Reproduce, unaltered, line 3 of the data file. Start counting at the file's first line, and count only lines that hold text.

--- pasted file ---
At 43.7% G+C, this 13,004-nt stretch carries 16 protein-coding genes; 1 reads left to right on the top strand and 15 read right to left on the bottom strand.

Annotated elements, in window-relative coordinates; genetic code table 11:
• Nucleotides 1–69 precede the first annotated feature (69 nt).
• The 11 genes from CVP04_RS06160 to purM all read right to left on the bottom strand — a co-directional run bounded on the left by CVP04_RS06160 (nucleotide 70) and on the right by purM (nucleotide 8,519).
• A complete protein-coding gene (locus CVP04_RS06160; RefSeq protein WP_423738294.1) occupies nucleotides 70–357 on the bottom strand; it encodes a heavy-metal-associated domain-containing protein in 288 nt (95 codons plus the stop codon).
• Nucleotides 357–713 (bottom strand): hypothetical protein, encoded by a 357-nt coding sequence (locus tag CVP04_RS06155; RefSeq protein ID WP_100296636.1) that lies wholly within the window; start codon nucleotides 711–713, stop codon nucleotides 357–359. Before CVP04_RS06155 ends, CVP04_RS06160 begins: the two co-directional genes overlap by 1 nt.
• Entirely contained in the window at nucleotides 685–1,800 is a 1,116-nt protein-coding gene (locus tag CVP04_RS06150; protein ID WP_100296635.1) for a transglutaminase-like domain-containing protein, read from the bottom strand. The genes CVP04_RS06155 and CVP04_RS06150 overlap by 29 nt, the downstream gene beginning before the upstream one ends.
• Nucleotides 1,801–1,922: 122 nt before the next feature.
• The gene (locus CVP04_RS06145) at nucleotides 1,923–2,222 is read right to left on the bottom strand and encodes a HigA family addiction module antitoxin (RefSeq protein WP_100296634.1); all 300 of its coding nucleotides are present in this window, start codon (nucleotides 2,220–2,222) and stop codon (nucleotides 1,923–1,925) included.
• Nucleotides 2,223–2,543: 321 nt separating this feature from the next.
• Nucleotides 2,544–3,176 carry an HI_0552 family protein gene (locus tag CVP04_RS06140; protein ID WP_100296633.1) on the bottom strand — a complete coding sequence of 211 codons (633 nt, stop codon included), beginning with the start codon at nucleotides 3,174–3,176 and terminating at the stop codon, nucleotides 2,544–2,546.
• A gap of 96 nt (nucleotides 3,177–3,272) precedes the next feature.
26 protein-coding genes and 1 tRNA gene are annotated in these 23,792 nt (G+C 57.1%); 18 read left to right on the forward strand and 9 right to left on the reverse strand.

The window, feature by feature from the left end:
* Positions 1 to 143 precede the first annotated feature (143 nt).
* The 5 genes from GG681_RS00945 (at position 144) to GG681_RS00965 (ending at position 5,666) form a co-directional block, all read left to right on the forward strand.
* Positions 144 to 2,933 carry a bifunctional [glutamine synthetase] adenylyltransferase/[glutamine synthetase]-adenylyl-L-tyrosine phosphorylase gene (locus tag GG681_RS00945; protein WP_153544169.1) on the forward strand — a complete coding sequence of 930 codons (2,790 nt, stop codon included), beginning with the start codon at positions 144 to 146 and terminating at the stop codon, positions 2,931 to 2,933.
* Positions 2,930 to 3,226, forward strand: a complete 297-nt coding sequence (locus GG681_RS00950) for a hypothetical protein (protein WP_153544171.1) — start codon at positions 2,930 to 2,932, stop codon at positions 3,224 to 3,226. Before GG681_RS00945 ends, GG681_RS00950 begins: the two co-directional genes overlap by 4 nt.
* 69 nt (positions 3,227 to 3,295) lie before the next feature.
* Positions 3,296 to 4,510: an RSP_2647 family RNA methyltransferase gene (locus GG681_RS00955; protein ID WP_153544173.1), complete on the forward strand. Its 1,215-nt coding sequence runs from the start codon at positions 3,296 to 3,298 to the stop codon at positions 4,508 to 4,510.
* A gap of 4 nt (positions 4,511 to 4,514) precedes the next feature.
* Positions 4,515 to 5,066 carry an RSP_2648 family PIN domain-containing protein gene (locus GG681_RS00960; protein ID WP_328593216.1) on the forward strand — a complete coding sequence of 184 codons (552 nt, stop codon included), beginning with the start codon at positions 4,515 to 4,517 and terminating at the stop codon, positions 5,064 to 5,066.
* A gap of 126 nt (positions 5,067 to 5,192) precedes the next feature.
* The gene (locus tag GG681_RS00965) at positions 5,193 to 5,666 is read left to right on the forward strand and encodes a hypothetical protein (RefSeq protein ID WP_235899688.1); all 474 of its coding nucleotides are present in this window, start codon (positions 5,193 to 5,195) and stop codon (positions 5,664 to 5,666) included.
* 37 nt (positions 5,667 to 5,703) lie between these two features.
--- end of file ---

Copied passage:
• Nucleotides 1–69 precede the first annotated feature (69 nt).